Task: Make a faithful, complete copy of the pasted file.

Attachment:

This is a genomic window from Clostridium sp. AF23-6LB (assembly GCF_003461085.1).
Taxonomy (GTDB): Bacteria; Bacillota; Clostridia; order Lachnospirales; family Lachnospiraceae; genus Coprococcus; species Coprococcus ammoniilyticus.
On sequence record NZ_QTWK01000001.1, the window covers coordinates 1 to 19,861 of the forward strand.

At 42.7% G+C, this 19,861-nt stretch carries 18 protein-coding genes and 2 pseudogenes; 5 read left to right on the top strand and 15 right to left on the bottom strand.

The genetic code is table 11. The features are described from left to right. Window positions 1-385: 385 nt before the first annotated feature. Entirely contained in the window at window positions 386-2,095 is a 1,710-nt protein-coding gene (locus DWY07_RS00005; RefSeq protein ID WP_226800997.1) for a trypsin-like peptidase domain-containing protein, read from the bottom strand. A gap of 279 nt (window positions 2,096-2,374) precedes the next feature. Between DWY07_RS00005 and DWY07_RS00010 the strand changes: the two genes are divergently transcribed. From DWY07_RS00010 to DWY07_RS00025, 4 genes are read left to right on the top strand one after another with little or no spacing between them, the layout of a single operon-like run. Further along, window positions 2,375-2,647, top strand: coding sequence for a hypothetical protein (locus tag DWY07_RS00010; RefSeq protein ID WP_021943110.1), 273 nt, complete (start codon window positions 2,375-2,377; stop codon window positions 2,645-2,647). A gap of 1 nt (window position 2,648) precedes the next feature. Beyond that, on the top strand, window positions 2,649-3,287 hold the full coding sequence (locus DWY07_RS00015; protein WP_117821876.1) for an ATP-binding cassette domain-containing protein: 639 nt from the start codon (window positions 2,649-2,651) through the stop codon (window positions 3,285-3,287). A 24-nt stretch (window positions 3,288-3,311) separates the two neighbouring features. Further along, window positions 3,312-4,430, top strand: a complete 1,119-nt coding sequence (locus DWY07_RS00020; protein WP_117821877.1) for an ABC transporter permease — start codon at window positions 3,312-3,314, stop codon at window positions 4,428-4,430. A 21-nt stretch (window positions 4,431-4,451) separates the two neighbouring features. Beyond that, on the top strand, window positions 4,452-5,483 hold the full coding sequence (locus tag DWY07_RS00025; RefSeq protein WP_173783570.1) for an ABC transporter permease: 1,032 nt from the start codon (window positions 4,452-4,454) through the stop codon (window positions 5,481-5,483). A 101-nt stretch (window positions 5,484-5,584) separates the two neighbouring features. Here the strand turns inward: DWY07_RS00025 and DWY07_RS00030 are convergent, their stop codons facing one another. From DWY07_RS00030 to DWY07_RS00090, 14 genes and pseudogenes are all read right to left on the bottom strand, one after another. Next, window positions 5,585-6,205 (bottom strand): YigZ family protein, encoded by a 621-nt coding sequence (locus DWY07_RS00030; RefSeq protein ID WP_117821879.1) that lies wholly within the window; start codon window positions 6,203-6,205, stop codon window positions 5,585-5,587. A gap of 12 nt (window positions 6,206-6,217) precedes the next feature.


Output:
This is a genomic window from Clostridium sp. AF23-6LB (assembly GCF_003461085.1).
Taxonomy (GTDB): Bacteria; Bacillota; Clostridia; order Lachnospirales; family Lachnospiraceae; genus Coprococcus; species Coprococcus ammoniilyticus.
On sequence record NZ_QTWK01000001.1, the window covers coordinates 1 to 19,861 of the forward strand.

At 42.7% G+C, this 19,861-nt stretch carries 18 protein-coding genes and 2 pseudogenes; 5 read left to right on the top strand and 15 right to left on the bottom strand.

The genetic code is table 11. The features are described from left to right. Window positions 1-385: 385 nt before the first annotated feature. Entirely contained in the window at window positions 386-2,095 is a 1,710-nt protein-coding gene (locus DWY07_RS00005; RefSeq protein ID WP_226800997.1) for a trypsin-like peptidase domain-containing protein, read from the bottom strand. A gap of 279 nt (window positions 2,096-2,374) precedes the next feature. Between DWY07_RS00005 and DWY07_RS00010 the strand changes: the two genes are divergently transcribed. From DWY07_RS00010 to DWY07_RS00025, 4 genes are read left to right on the top strand one after another with little or no spacing between them, the layout of a single operon-like run. Further along, window positions 2,375-2,647, top strand: coding sequence for a hypothetical protein (locus tag DWY07_RS00010; RefSeq protein ID WP_021943110.1), 273 nt, complete (start codon window positions 2,375-2,377; stop codon window positions 2,645-2,647). A gap of 1 nt (window position 2,648) precedes the next feature. Beyond that, on the top strand, window positions 2,649-3,287 hold the full coding sequence (locus DWY07_RS00015; protein WP_117821876.1) for an ATP-binding cassette domain-containing protein: 639 nt from the start codon (window positions 2,649-2,651) through the stop codon (window positions 3,285-3,287). A 24-nt stretch (window positions 3,288-3,311) separates the two neighbouring features. Further along, window positions 3,312-4,430, top strand: a complete 1,119-nt coding sequence (locus DWY07_RS00020; protein WP_117821877.1) for an ABC transporter permease — start codon at window positions 3,312-3,314, stop codon at window positions 4,428-4,430. A 21-nt stretch (window positions 4,431-4,451) separates the two neighbouring features. Beyond that, on the top strand, window positions 4,452-5,483 hold the full coding sequence (locus tag DWY07_RS00025; RefSeq protein WP_173783570.1) for an ABC transporter permease: 1,032 nt from the start codon (window positions 4,452-4,454) through the stop codon (window positions 5,481-5,483). A 101-nt stretch (window positions 5,484-5,584) separates the two neighbouring features. Here the strand turns inward: DWY07_RS00025 and DWY07_RS00030 are convergent, their stop codons facing one another. From DWY07_RS00030 to DWY07_RS00090, 14 genes and pseudogenes are all read right to left on the bottom strand, one after another. Next, window positions 5,585-6,205 (bottom strand): YigZ family protein, encoded by a 621-nt coding sequence (locus DWY07_RS00030; RefSeq protein ID WP_117821879.1) that lies wholly within the window; start codon window positions 6,203-6,205, stop codon window positions 5,585-5,587. A gap of 12 nt (window positions 6,206-6,217) precedes the next feature.